Man who abandoned woman after crash sentenced to prison

Sahil Sudhir Shetty. Photo: ODT
Sahil Sudhir Shetty. Photo: ODT

The driver of a vehicle which crashed on Gorge Rd in March, leaving his ex-girlfriend critically injured for several hours, has been sentenced to 16 months' imprisonment.

Sahil Sudhir Shetty (26), of Queenstown, was sentenced in the Queenstown District Court this afternoon by Judge Bernadette Farnan after previously admitting a charge of aggravated careless driving causing injury to Marie Spendig on March 13.

Miss Spendig, from Germany, was critically injured when the Honda Odyssey she was a passenger in crashed over a scrub embankment on Gorge Rd and became wedged between the embankment and a building.

She spent almost a month in Dunedin Hospital's ICU on a ventilator after undergoing emergency brain surgery.

Shetty, who was the driver, failed to negotiate a slight right-hand bend, crossed the centre line, left the road, drove over the bank and crashed into the building.

Emergency services were not dispatched to the Gorge Road Retail Centre until 10.20am, some six hours after the crash.

An employee had located the vehicle, and Ms Spendig who was able to move her arms and legs, but unable to speak.

She was transported to Lakes District Hospital and then flown to Dunedin Hospital.

During an earlier court appearance, prosecuting sergeant Ian Collin said Ms Spendig had a fracture to the left side of her skull, a bleed beneath her skull, and damage to the right side of her brain due to the impairment of blood supply.

She also had brain swelling and damage to her left lung as a result of inhalation of stomach contents.

Marie Spendig was trapped in the vehicle for several hours between an embankment and a building on Gorge Rd. Photo: Tracey Roxburgh
Marie Spendig was trapped in the vehicle for several hours between an embankment and a building on Gorge Rd. Photo: Tracey Roxburgh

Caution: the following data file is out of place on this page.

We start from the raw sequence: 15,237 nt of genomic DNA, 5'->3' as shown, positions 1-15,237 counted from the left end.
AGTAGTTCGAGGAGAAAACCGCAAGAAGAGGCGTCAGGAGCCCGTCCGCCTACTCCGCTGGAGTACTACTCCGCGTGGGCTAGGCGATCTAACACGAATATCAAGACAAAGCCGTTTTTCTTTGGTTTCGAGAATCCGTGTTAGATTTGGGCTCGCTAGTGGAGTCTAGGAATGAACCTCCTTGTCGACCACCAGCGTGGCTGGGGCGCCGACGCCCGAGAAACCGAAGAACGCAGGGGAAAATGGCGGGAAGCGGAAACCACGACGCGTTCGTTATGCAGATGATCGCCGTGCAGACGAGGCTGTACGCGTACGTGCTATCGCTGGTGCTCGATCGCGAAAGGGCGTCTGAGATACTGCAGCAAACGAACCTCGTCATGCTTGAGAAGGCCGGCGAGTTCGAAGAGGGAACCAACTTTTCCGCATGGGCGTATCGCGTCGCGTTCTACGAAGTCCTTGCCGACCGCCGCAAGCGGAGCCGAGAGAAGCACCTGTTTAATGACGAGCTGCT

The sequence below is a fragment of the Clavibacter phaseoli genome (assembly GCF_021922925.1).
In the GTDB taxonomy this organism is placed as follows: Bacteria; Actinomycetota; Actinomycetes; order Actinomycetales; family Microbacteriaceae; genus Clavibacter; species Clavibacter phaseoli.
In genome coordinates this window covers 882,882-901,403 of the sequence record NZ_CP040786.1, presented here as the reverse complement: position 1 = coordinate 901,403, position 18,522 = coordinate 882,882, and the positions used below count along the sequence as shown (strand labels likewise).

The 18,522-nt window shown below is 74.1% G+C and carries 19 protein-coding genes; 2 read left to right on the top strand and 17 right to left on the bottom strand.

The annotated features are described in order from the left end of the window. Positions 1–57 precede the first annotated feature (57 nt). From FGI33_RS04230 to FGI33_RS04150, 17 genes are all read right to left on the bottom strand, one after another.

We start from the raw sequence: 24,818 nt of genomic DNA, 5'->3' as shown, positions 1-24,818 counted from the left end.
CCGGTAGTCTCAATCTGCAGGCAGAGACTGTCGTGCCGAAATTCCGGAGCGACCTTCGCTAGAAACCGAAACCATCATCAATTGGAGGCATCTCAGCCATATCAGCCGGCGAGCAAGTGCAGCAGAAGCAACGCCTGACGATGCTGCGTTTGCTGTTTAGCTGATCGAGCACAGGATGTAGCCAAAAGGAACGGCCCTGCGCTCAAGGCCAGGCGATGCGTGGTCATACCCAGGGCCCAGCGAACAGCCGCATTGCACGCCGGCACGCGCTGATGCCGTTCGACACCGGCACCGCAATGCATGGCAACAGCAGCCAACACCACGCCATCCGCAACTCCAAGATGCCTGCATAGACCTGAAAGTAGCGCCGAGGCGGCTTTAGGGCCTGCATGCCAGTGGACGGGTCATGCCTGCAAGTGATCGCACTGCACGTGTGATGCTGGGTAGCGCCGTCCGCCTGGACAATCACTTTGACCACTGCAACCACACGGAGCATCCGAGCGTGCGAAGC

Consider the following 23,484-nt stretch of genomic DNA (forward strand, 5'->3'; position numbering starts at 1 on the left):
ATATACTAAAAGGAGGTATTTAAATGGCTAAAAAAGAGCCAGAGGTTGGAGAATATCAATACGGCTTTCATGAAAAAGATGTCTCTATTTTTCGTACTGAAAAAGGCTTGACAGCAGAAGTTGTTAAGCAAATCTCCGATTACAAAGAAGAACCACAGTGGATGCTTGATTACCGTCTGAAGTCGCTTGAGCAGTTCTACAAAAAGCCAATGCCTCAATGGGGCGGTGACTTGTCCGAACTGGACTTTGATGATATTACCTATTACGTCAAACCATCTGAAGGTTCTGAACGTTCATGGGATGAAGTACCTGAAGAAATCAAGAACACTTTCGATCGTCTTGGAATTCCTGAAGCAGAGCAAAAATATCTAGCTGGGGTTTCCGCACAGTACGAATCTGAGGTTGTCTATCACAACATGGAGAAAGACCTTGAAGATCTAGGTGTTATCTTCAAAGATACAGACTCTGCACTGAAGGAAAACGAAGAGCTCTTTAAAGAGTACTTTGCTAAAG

She was unable to speak for a month and, as of July, still learning how to walk independently.

When police searched the vehicle they discovered her seatbelt had been cut using a sharp object.

There was also blood spatter around the driver's side, including on the window, door, ignition, steering wheel and footwell.

Shetty's wallet, containing his ID and Ms Spendig's wallet were inside the car, along with three cell phones.

At 6pm Shetty called one of the cell phones, which was answered by police, and inquired as to the condition of the victim.

He told police he had hitch-hiked home after a night out with his girlfriend and others, didn't remember the night and had just woken up.

When interviewed by police on March 26 he said he had consumed five drinks and while his recollection up to the crash was "very good" all he recalled afterwards was waking up with gravel around him, glass in his hair, and "no vision" of the car".

He told police he had walked back to town, asked a member of the public for a ride home, went to sleep ''and woke up wondering what had happened to his girlfriend''.

A DNA sample from the blood in the driver's side of the vehicle confirmed Shetty was the driver.

He was to have been sentenced in October, however, Judge Farnan granted an adjournment requested by police to prepare submissions in response to those received from Shetty's lawyer.

Judge Farnan said at the time there was also conflicting information contained in Miss Spendig's father's victim impact statements, and his lawyer's submissions.

The latter referred to Shetty "spending time with the victim, effectively at her bed side for a period of about two weeks".

However, Judge Farnan said that was at odds with comments made by her father who referred to a conversation he had with Shetty in which it was mad clear "he was not willing to have him visit the complainant whilst she was in hospital".

-  See tomorrow's ODT for the full story
 

 

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